Platelet monoamine oxidase activity in subgroups of alcoholics and controls

Results from the Collaborative Study on the Genetics of Alcoholism

Robert M. Anthenelli, Jayson Tipp, Ting Kai Li, Les Magnes, Marc A. Schuckit, John Rice, Warwick Daw, John Nurnberger

Research output: Contribution to journalArticle

73 Citations (Scopus)

Abstract

Objective: Platelet monoamine oxidase (MAO) B activity levels were evaluated to determine whether low platelet MAO activity is a marker for alcoholism, correlates of alcoholism (e.g., cigarette smoking), or a subtype of alcoholism. Methods: Adult women (n = 788) and men (n = 685) participating in the Collaborative Study on the Genetics of Alcoholism study were evaluated with a semistructured interview, and blood samples were obtained for determination of platelet MAO activity using tryptamine (0.1 mM) as substrate. DSM-III-R alcohol-dependent individuals were subgrouped using four currently available methods (e.g., two variations of the type 1/type 2 scheme, primary versus secondary typology, type A/type B dichotomy). Results: In the overall sample, subjects' gender, cigarette smoking status, and the Collaborative Study on the Genetics of Alcoholism site at which their platelets were prepared explained 22% of the variance in platelet MAO activity levels, and multivariate analysis showed that carrying a broad diagnosis of alcohol dependence did not uniquely explain any additional variance in platelet MAO activity levels. Furthermore, within each of the alcoholic subgrouping methods tested, there were no significant differences in platelet MAO activity for type 1 versus type 2, type A versus type B, or primary versus secondary alcoholics. Conclusions: Cigarette smoking and male gender are associated with decreased platelet MAO activity levels. After considering these factors, a diagnosis of alcohol dependence does not predict any additional variance in MAO-B activity. Phenotypes of alcoholics (e.g., type 1 versus type 2, type A versus type B, primary versus secondary) do not differ in platelet MAO activity. The results suggest that decreased platelet MAO activity is not a trait marker of alcoholism or one of its subtypes; but, rather, is a state marker of cigarette smoking.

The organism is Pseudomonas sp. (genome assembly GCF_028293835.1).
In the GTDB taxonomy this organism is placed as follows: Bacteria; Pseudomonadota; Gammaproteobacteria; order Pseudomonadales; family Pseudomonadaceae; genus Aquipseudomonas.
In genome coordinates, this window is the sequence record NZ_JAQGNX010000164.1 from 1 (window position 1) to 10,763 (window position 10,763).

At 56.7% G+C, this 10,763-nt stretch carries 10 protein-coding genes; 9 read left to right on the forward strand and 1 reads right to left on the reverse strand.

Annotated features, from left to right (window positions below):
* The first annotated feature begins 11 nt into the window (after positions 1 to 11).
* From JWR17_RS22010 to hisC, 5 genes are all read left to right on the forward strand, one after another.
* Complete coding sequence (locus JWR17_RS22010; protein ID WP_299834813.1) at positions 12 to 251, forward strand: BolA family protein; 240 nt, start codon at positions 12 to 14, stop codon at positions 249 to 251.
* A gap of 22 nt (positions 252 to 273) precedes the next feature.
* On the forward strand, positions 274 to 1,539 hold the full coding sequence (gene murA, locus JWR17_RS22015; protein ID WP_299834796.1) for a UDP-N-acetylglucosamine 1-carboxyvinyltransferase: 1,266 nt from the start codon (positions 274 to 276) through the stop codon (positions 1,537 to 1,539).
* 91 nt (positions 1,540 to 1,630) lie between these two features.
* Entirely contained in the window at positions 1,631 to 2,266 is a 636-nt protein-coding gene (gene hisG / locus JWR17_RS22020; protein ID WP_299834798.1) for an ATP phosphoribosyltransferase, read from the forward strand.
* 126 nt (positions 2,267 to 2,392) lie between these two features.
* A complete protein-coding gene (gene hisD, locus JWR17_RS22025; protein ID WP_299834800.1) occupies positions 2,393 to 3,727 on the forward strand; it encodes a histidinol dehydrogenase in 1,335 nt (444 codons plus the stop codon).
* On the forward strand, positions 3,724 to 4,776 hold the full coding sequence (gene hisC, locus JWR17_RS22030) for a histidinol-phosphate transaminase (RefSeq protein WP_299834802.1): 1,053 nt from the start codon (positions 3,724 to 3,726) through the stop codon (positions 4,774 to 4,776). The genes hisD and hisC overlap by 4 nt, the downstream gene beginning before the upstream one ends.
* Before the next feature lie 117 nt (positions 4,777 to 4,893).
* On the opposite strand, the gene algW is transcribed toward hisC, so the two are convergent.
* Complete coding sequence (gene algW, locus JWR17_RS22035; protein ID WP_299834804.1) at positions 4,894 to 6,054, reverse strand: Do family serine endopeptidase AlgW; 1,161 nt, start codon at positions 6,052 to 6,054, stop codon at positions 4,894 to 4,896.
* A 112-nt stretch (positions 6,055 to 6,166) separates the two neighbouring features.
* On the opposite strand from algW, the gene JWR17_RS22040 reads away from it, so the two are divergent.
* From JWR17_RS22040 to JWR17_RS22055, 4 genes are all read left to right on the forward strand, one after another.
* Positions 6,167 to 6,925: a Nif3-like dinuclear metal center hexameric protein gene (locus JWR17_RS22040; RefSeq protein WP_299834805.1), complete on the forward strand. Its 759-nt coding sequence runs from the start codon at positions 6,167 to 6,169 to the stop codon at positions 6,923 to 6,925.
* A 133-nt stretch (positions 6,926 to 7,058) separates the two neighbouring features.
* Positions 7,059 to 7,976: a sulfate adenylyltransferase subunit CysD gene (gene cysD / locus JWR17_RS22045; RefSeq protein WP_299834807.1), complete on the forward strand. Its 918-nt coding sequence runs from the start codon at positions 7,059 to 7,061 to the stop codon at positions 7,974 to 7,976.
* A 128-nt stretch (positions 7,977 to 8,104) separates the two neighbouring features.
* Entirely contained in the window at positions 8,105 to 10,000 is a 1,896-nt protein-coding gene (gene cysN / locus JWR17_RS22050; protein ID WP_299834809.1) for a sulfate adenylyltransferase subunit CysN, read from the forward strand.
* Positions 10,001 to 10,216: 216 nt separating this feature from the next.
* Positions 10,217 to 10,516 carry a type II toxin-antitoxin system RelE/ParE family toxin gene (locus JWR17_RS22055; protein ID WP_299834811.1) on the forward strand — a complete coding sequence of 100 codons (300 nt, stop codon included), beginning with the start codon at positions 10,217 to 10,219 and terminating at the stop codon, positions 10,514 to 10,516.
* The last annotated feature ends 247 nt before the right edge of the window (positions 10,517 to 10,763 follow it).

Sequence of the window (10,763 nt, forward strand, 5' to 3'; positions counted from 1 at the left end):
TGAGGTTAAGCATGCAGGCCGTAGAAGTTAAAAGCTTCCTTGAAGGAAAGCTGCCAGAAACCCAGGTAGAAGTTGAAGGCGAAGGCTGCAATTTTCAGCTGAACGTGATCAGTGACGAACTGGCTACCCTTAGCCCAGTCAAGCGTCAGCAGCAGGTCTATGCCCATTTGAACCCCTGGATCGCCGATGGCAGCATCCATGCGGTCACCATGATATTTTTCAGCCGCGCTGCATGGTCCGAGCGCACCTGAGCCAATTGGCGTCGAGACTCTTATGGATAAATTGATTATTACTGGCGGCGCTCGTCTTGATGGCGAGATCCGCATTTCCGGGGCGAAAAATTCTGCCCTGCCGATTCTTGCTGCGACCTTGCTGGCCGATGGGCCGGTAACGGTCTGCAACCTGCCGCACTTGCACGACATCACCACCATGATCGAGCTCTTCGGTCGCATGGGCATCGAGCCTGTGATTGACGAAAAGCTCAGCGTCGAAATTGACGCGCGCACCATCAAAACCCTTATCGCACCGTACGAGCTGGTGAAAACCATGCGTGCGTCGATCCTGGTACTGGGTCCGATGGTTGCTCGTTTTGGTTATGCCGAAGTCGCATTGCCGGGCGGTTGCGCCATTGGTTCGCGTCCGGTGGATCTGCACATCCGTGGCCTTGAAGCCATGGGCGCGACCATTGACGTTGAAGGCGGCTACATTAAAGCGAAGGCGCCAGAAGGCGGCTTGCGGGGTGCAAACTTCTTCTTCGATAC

Original languageEnglish
Pages (from-to)598-604
Number of pages7
JournalAlcoholism: Clinical and Experimental Research
Volume22
Issue number3
DOIs
StatePublished - 1998

Fingerprint

Monoamine Oxidase
Alcoholics
Platelets
Alcoholism
Blood Platelets
Tobacco Products
Smoking
Alcohols
Genetics
Diagnostic and Statistical Manual of Mental Disorders
Blood
Multivariate Analysis
Interviews
Phenotype

Keywords

  • Alcoholic Subtypes
  • Alcoholism
  • Monoamine Oxidase

ASJC Scopus subject areas

  • Medicine (miscellaneous)
  • Toxicology

Cite this

Platelet monoamine oxidase activity in subgroups of alcoholics and controls : Results from the Collaborative Study on the Genetics of Alcoholism. / Anthenelli, Robert M.; Tipp, Jayson; Li, Ting Kai; Magnes, Les; Schuckit, Marc A.; Rice, John; Daw, Warwick; Nurnberger, John.

In: Alcoholism: Clinical and Experimental Research, Vol. 22, No. 3, 1998, p. 598-604.

Research output: Contribution to journalArticle

Anthenelli, Robert M. ; Tipp, Jayson ; Li, Ting Kai ; Magnes, Les ; Schuckit, Marc A. ; Rice, John ; Daw, Warwick ; Nurnberger, John. / Platelet monoamine oxidase activity in subgroups of alcoholics and controls : Results from the Collaborative Study on the Genetics of Alcoholism. In: Alcoholism: Clinical and Experimental Research. 1998 ; Vol. 22, No. 3. pp. 598-604.